WordFood - how we feed or starve our realtionships

- Julia Hubbel

Julia’s ability to get this group of type-A executives to engage in true networking was incredible. She is truly skilled at motivating the group to engage and interact with each other, and her openness and honesty really come through.

— Shelley Stewart, Jr.,
Senior Vice President of Operational Excellence and Chief Procurement Officer, Tyco

October 30, 2012

How We Feed Ourselves

Filed under: Uncategorized — Tags: , , , , , — Julia Hubbel @ 5:12 pm

If America’s obesity trend continues at its current pace, all 50 states could have obesity rates above 44 percent by 2030, according to a new report from Trust for America’s Health and the Robert Wood Johnson Foundation.

A few days ago I stood in front of the Southern Region Education Board, an organization that supports the graduation of minority PhD students, mostly African American. In the last month, I had received a call from my “sister” Shari, one of four Black children I grew up with in Central Florida and called my second family. My Black “sister” Jackie had just died of obesity-related diabetes. Shari will die of it too if she continues to eat the way her mother, Christine, my other “mother,” fed us all. Christine died of obesity-related diabetes.

To an audience filled with some of the most brilliant minds in American I told this story, and begged them to reconsider their eating habits. Jackie had been only 61 when she slipped into a diabetic coma. “It’s criminal,” I said, “To lose anyone that young. I am standing in front of America’s brain trust. We cannot afford to lose you.”

It’s not just the minority community that suffers from obesity. It’s all of us. Many of us have gained and lost weight many times over. We lull ourselves into believing we can do it again and dig into that pizza while we watch the NFL or Survivor. We are in serious trouble. What we say to ourselves has everything to do with it.

If we are abusive to ourselves in the mirror, we’re likely to go bury our hurt in comfort food. I’ve done it. If we have a hurtful parent or spouse who constantly harangues us about our weight, we will fight back by eating even more. I’ve done it. We are mammals and we have our appetites. However, every seven years our bodies are completely remade- the cells, even our bones are newly remade. And we can fundamentally remake ourselves. I’ve done it. It starts with changing that internal conversation and speaking to ourselves as we are right now with respect, honor and regard. I know we can do this.

Most of us know perfectly well how to eat. We know about the food groups. We know to reach for that apple instead of the brownie. And life is full of mini choices all day long. We win some, lose others. When we miss something at ten, it doesn’t blow the day. Choose better next time. Change the internal conversation. It’s not about a magic pill or bariatric surgery. It’s about choices.

We need you out there, we need you coaching and mentoring your kids. As it is, our kids are getting diabetes and hypertension before they’re teenagers because they are obese. Change the conversation. They’ll do what you do. That’s how we turn this around.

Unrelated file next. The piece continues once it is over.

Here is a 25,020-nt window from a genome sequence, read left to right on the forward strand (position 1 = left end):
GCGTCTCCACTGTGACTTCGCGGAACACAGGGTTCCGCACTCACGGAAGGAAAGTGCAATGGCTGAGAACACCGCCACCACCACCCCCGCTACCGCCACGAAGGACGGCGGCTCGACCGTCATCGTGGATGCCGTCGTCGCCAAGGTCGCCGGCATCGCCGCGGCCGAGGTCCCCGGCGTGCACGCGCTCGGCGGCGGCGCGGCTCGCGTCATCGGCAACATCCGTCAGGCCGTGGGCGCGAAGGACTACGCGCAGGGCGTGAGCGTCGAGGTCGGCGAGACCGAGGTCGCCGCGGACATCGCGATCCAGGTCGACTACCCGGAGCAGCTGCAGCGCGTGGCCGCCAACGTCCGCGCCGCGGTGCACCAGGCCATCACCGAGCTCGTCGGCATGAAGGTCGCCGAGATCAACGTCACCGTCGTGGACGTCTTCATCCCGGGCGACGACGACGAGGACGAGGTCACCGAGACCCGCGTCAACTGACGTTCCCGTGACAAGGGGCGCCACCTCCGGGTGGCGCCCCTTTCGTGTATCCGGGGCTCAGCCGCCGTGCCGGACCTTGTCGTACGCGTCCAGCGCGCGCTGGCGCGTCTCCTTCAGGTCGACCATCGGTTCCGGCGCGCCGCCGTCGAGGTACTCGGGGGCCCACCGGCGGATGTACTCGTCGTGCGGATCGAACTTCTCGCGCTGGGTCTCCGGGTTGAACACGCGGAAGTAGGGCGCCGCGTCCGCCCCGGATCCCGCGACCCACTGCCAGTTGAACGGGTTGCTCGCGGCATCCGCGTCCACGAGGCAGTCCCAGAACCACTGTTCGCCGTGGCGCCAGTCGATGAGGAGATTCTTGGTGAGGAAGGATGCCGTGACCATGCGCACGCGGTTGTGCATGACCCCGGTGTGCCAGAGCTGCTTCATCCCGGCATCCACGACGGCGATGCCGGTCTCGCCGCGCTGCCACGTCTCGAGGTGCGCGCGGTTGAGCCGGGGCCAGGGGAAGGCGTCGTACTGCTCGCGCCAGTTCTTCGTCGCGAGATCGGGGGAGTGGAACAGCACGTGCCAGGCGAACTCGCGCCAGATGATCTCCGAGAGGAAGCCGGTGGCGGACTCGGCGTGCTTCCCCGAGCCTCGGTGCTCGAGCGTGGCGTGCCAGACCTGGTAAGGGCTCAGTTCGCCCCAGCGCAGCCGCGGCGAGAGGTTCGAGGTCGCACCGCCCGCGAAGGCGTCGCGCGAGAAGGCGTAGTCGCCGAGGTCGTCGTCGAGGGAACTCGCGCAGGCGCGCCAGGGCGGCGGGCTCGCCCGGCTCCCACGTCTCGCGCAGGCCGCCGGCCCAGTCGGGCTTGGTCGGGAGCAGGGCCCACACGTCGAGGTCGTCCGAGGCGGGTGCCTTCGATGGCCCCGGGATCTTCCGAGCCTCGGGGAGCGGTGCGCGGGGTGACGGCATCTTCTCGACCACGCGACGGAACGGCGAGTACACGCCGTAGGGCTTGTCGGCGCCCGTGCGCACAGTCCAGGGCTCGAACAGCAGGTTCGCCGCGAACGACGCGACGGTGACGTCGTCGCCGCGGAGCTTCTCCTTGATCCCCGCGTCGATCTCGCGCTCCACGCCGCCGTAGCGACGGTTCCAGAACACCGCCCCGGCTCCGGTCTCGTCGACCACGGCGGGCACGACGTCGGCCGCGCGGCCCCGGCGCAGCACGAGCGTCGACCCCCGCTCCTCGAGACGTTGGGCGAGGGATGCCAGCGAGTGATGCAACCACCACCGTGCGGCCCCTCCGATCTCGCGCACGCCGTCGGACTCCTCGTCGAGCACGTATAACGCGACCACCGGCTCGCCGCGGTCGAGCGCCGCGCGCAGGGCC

October 22, 2012

How We Talk to Ourselves

Filed under: Uncategorized — Tags: , , — Julia Hubbel @ 9:41 am

Several weeks ago, my big brother took his life, at only 61. I hadn’t seen him in seven years, and had learned of him through his girlfriend on Facebook. She contacted me and I listened to her explain the circumstances while I sat in my car, stunned. How could a multi-talented, athletic, literary, motivated and capable man end up dead in a car, having given up on life altogether?

As I listened to her piece together the last years of my brother’s life I heard the thread. She quoted him as repeatedly saying that he was “only taking up space.” That he “couldn’t make her happy.” Other toxic comments, clearly taken out of what he was saying repeatedly to himself.

She had spent years trying to bolster him, and redirect his thinking. Unfortunately, my brother would pull events out of his childhood and angrily focus on them as reasons to be bitter, reasons he wasn’t happy or successful today. She would point out that each day was a day to recreate possibilities but he wasn’t open to such words.

My brother was subject to terrible mood swings, and had prescriptions he refused to take. As a result, he had alienated all but one or two of his lifelong friends. By the time he took his life, he had few left who were invested in his future, and he took this as proof that no one cared any more. This added greater toxicity to his internal conversation.

The truth is that he had, and made choices. Like all of us, he had pain in his life. He also had the choice to allow that pain to make him stronger, more compassionate, wiser. Instead, the WordFood he fed himself was bitter and self pitying.

I loved my brother and I am sorry that the world lost a talented man. But Peter talked himself into a selfish act that damaged a great many people.

It speaks to how powerful self talk can be, that we can persuade ourselves to take away the greatest single gift we have been given: the right to live, to be, to thrive, to make a difference.